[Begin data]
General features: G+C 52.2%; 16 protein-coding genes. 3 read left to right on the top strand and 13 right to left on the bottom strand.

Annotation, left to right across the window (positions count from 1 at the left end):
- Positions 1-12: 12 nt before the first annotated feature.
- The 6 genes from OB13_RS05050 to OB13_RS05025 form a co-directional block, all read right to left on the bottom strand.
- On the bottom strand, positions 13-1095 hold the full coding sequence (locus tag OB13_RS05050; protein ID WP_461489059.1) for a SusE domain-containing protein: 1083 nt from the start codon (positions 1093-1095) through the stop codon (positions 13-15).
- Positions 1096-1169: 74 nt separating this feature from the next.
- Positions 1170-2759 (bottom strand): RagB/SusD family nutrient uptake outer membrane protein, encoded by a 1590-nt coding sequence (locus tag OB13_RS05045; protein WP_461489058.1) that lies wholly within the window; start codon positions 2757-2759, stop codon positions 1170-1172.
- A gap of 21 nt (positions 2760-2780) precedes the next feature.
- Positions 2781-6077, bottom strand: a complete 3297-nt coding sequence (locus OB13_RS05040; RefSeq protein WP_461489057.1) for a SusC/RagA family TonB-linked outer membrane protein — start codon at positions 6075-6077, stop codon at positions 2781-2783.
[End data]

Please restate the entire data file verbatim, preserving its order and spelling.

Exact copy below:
General features: G+C 52.2%; 16 protein-coding genes. 3 read left to right on the top strand and 13 right to left on the bottom strand.

Annotation, left to right across the window (positions count from 1 at the left end):
- Positions 1-12: 12 nt before the first annotated feature.
- The 6 genes from OB13_RS05050 to OB13_RS05025 form a co-directional block, all read right to left on the bottom strand.
- On the bottom strand, positions 13-1095 hold the full coding sequence (locus tag OB13_RS05050; protein ID WP_461489059.1) for a SusE domain-containing protein: 1083 nt from the start codon (positions 1093-1095) through the stop codon (positions 13-15).
- Positions 1096-1169: 74 nt separating this feature from the next.
- Positions 1170-2759 (bottom strand): RagB/SusD family nutrient uptake outer membrane protein, encoded by a 1590-nt coding sequence (locus tag OB13_RS05045; protein WP_461489058.1) that lies wholly within the window; start codon positions 2757-2759, stop codon positions 1170-1172.
- A gap of 21 nt (positions 2760-2780) precedes the next feature.
- Positions 2781-6077, bottom strand: a complete 3297-nt coding sequence (locus OB13_RS05040; RefSeq protein WP_461489057.1) for a SusC/RagA family TonB-linked outer membrane protein — start codon at positions 6075-6077, stop codon at positions 2781-2783.